In early December, under banners declaring “This is an emergency” and carrying signs with pictures of the 24 women murdered in 2018, more than 20,000 women gathered in Rabin Square in Tel Aviv to protest against femicide and gender-based violence in Israel.
The demonstration was the culmination of a day of street theater, local demonstrations, rallies and 24-minute strikes throughout the country. All day, dozens of women lay in the roads with fake blood spattered over their clothes; others poured red-colored water into fountains; in Tel Aviv, protestors created an installation of red-dyed shoes. Hundreds of municipalities, public institutions and private companies supported the strikes and gave their workers permission to participate, with pay, in the day’s events.
Since then, the violence continued. The 25 women murdered this year represent a 30 percent rise compared with previous years, but it took a series of events to release the pent up sorrow and rage.
The week before the demonstrations, Silvana Tsegai, aged 13, was raped and murdered in her Tel Aviv home, allegedly by her mother’s former partner, and Yara Ayoub, 16, from the town of Jish in northern Israel, was found dead in her hometown. According to media reports, Tsegai had called the police several days earlier to complain about violence in her home. Authorities have identified the primary suspect in Ayoub’s murder as a 28-year-old man from Jish and have arrested several others.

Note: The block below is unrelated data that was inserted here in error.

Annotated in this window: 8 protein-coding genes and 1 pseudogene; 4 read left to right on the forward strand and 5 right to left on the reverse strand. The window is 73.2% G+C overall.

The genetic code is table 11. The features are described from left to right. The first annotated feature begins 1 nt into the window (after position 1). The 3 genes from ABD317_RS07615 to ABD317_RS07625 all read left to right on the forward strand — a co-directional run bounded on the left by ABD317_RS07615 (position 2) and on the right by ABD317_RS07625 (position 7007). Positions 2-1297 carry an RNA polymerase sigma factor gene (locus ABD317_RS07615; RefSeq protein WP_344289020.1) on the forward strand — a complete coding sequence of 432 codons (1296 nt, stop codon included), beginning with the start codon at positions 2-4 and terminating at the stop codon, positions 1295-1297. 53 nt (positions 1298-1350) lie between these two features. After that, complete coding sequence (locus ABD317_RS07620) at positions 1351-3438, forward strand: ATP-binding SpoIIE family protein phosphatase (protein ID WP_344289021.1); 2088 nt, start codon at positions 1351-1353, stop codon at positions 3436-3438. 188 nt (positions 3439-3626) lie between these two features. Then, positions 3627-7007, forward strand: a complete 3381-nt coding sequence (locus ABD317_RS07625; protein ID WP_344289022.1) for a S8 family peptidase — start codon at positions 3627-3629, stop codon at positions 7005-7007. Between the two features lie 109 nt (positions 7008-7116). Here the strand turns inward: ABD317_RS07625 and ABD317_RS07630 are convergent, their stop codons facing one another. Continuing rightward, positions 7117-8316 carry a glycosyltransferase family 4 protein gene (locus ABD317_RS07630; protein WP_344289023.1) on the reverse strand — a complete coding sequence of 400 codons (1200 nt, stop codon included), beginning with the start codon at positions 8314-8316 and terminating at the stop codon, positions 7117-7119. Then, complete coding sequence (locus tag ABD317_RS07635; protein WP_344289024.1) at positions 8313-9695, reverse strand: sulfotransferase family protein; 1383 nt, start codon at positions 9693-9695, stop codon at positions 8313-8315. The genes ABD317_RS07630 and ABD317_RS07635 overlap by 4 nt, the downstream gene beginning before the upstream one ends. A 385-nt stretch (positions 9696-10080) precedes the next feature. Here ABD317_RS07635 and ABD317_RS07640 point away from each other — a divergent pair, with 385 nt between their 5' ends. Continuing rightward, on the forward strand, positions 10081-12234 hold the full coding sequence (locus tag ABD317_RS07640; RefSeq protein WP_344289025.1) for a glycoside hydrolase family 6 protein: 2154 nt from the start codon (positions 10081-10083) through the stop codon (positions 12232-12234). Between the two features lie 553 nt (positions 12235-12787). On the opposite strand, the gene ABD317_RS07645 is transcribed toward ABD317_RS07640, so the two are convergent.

Also that week, a bill for the establishment of a parliamentary committee of inquiry on gender-based violence was voted down in the Knesset. Putting politics ahead of social justice and women’s needs, all of the female Knesset members from the coalition capitulated to coalition discipline and voted against the proposal in order to deny the opposition, which had presented the bill, a parliamentary victory.
Two days later, in observance of the International Day against Violence Against Women, Prime Minister Benjamin Netanyahu and his wife, Sarah, paid a photo-op visit to a battered women’s shelter. When confronted with his government’s decision to reject the bill, Netanyahu announced that he would establish and personally head an inter-ministerial committee.
Netanyahu, it appears, not only doesn’t view women’s lives as important–he also seems to think women are stupid. In July 2017, his government accepted the recommendations of a previously-appointed intra-ministerial committee and adopted a comprehensive program to deal with gender-based violence. The government also promised to allocate 250 million shekels ($67 million) to the program.
The promised funds have never materialized and implementation of the program has yet to begin. Who needs another committee?
That week, a group of young feminist activists took to Facebook. They designed the logo with the “This is an emergency” and “I am a woman and I am on strike” slogans. Their anger caught on, first on social media, then in the mainstream media, then in mainstream women’s organizations, then in political and social institutions.
The demonstration was sad, angry, inspiring and determined.
Arab, Jewish, Eritrean, Ethiopian and Russian; Muslim, Jewish, Christian; Orthodox, ultra-Orthodox and secular. Women demonstrated together, holding signs in Hebrew, Arabic, Russian, Amharic, and English.